The heartwarming reason behind Australian boy's bushy mullet

Publish Date
Thursday, 30 November 2017, 9:00AM
Photo / Renee Garrett

Photo / Renee Garrett

An impressive mullet flowing from the head of a nine-year-old Australian boy has caught the attention of the internet.

Two-and-a-half years in the making, the "party in the back" style - the height of rad hair in the 1980s - found its way to young Baird Garret's head by accident.

Speaking to thewest.com.au, Baird's mum Renee Garrett explained:

"He used to just have a short back and sides and a spiky top and one day he was sitting down with the barber and said 'I just want the top trimmed this time.

"The barber said 'well then you need a mullet.'"

Baird Garrett wants to donate his hair to be made into wigs. Photo / Renee Garrett
Baird Garrett wants to donate his hair to be made into wigs. Photo / Renee Garrett

 

And Baird, from Onslow in West Australia, has never looked back.

With his hair now reaching halfway down his back, he was first asked for a photo at a school fundraiser, which sparked an idea to make some cash.

Deciding to use his pulling power for a good cause, Baird has begun fundraising to help children's charity Variety, and has raised $AU170 in just one week by offering photo ops to admirers.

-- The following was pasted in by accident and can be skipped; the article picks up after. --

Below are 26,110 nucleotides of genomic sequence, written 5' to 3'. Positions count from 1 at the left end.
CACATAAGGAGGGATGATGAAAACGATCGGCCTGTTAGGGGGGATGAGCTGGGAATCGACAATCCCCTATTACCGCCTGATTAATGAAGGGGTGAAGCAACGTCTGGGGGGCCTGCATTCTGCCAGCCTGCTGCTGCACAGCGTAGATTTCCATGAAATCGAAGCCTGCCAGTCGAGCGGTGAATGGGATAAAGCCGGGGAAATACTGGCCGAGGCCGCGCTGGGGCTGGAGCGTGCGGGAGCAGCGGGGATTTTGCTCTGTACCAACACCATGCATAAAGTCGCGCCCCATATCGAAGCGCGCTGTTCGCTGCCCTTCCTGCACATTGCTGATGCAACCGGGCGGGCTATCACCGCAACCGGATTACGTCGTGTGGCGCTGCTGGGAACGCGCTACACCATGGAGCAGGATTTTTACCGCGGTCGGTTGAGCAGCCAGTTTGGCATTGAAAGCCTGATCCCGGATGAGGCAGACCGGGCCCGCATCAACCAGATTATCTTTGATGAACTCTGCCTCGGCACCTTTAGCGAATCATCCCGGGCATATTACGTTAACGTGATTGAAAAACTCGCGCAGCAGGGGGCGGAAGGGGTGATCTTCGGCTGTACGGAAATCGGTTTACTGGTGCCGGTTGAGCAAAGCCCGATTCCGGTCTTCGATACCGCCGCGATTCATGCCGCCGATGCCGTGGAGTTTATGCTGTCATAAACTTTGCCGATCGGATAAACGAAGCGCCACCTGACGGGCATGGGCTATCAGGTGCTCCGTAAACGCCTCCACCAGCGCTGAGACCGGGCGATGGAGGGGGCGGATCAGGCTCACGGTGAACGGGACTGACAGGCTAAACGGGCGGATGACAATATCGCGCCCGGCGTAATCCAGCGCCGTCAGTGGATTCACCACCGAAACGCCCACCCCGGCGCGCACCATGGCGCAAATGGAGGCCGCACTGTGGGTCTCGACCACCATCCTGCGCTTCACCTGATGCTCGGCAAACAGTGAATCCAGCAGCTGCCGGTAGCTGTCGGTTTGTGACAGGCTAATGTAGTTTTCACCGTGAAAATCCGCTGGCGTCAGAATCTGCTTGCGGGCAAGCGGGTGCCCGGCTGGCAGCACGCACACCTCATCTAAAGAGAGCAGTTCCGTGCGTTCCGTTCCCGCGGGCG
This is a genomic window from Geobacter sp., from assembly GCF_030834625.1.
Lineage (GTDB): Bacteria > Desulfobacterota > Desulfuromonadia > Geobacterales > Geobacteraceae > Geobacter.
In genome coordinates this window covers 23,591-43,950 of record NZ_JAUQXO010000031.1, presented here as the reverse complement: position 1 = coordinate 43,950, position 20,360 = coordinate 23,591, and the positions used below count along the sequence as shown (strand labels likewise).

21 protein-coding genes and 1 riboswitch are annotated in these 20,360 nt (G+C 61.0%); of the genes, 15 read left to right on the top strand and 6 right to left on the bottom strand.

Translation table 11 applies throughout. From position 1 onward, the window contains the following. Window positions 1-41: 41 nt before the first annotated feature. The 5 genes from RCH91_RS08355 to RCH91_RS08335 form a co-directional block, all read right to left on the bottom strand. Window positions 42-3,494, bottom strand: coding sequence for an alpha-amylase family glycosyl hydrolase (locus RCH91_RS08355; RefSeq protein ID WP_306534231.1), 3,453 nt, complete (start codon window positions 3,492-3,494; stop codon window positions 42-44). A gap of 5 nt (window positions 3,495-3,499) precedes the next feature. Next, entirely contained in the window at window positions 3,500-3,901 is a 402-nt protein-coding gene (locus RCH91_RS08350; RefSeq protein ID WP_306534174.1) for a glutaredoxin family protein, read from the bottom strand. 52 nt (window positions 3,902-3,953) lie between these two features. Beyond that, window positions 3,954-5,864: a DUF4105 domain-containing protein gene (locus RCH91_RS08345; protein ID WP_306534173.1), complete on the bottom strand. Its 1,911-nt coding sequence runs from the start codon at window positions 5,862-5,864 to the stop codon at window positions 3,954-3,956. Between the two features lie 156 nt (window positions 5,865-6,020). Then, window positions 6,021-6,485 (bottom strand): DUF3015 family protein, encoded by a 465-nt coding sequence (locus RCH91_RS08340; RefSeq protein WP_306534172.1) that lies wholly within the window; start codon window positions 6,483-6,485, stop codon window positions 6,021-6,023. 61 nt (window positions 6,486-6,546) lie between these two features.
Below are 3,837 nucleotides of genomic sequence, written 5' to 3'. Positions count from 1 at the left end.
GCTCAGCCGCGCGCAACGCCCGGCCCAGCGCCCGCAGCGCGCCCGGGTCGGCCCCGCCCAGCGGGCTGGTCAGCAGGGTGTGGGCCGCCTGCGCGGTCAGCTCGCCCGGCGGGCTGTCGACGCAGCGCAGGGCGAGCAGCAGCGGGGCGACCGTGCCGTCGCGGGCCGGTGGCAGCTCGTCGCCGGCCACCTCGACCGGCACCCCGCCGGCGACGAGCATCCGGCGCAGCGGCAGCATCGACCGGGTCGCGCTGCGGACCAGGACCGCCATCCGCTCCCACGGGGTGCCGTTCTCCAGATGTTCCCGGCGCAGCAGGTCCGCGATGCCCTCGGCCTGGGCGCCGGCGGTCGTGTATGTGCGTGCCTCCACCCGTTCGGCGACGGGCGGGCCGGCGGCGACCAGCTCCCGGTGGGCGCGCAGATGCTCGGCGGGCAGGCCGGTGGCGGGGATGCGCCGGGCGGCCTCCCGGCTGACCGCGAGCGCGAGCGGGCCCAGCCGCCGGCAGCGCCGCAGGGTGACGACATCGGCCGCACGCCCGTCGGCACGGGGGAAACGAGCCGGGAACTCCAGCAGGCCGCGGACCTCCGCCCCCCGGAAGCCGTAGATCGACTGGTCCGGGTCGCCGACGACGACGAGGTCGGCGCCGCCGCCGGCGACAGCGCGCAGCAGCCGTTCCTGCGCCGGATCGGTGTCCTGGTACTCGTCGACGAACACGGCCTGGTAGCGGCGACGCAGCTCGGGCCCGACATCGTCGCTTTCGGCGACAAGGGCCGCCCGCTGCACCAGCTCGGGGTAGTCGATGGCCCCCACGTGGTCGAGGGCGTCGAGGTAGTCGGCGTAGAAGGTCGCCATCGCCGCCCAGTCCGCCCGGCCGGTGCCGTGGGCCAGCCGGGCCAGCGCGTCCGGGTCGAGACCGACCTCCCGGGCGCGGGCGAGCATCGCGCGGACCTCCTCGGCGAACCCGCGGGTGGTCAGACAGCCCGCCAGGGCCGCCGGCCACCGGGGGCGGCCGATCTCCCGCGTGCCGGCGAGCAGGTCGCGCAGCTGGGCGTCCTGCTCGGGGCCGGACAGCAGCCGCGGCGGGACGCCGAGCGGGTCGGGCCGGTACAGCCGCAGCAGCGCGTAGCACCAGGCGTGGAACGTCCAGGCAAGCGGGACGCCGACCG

The local pub has proven a lucrative spot for Baird, who can be found at the watering hole charging patrons $5 for a picture with him and his mane, which he wears both crimped and straightened.

Nine-year-old Baird Garrett, from Western Australia, has been growing his mullet for two years to shave it off for charity. Photo / Renee Garrett
Nine-year-old Baird Garrett, from Western Australia, has been growing his mullet for two years to shave it off for charity. Photo / Renee Garrett

Aiming to raise $24,000, Baird has pledged to shave off his trademark 'do once he reaches his target and plans to donate the hair to be made into wigs for children who have lost their own from illness.

While not everyone has been supportive of Baird's cut, his mum says he's had to develop a bit of a thick skin after being made fun of by other kids.

"He takes it on the chin. With the kids in particular he explains that it's a style that just developed and that he's fundraising for charity with it," she said.

You can donate to Baird's fundraising target here.

This article was first published on NZ Herald and is republished here with permission.